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May well improve your grades but not your comprehension
on May 18, 2012
I have taught college level composition for decades. I do not particularly admire this text, but I think I understand its popularity.
The academy has for 50 years become more and more bound by a publish or perish model. New Ph.D.s are expected to make contributions very quickly to advanced fields. The disproportion between the youth and inexperience of new authors and the requirement of professional work for advancement has lead to predictable outcomes. First, young writers must quickly hyper-specialize to be able to master a sub-field. Often then scholars are fairly blind to areas that are adjacent as they cannot afford "horizontal" growth. Second, they must tailor their work to what is fashionable and currently being published: this means that the typical article spends a large chunk of time in the "literature review" of what has come before: then the author "turns the screw" a little and goes on to the next half turn paper. This pattern has now come to the undergraduates, and this book is its result.
The problem is that the book skips over all the basic skills of composition as if they were already mastered. Most students do not know how to read critically the primary materials that should form the basis for original thought. Therefore, when they enter the critical literature before reading primary texts as this book suggests, they have no idea themselves where they fall in regard to the material at issue. This means they are too easily swayed by the first "plausible" argument they find. Therefore, their relation to the material in question is often tertiary.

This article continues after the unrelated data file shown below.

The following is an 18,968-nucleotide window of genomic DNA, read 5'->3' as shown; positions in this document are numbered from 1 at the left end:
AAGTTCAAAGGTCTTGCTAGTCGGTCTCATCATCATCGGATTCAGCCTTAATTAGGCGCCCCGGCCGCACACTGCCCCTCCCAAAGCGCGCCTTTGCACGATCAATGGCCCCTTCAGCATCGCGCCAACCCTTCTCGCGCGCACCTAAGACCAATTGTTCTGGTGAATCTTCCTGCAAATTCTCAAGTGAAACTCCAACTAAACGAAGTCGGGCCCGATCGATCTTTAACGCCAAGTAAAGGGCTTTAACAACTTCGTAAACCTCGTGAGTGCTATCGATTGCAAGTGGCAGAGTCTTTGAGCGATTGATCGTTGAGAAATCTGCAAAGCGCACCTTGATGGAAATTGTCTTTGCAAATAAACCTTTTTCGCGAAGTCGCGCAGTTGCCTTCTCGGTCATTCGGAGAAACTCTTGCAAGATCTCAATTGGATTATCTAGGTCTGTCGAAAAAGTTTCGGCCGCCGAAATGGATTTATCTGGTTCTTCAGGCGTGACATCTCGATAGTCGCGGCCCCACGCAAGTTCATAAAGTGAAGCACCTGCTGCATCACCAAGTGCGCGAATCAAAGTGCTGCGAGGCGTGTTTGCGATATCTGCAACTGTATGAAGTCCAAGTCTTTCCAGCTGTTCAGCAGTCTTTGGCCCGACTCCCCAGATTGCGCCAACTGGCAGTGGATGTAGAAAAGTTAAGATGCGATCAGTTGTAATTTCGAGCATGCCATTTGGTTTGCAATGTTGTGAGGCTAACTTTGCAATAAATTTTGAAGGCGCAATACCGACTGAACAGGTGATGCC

There is a "benefit" here. They may have by this technique quickly developed a skill at passing off the thought of others as their own, but they may have not engaged the material critically. It's true that much scholarly work is of this ilk, but, for me, no admirable work follows this pattern. If one asks students who write in this fashion to explain the terms of the argument, the sources of disagreement, or to point to evidence other than that they found in their sources, often they cannot. Thus, this text encourages the appearance of analysis without the incumbent skills or depth. In short, to immerse them in the field before they have some capacity to respond to the primary material independently seems an inversion of priority.
In contrast, most students need assistance in areas this text hardly addresses. While reading is discipline specific in its sophisticated state, many students lack the capacity to understand sentences of normal complexity outside of any field's specialized language. Let me cite some of the weaknesses that I think perennially appear in student papers:
No thesis or an unclear or too broad thesis.
No clear topic sentence for paragraphs.
No transition between ideas.
No or little evidence.
No analysis of evidence.
No definitions of terms.
TS, IS starts as if all these central problems are solved. These issues can seem solved if the student parrots a form but that simulacrum does not reflect the cognitive mastery that was the supposed point of education. In short, I think this book will improve student grades more than their minds.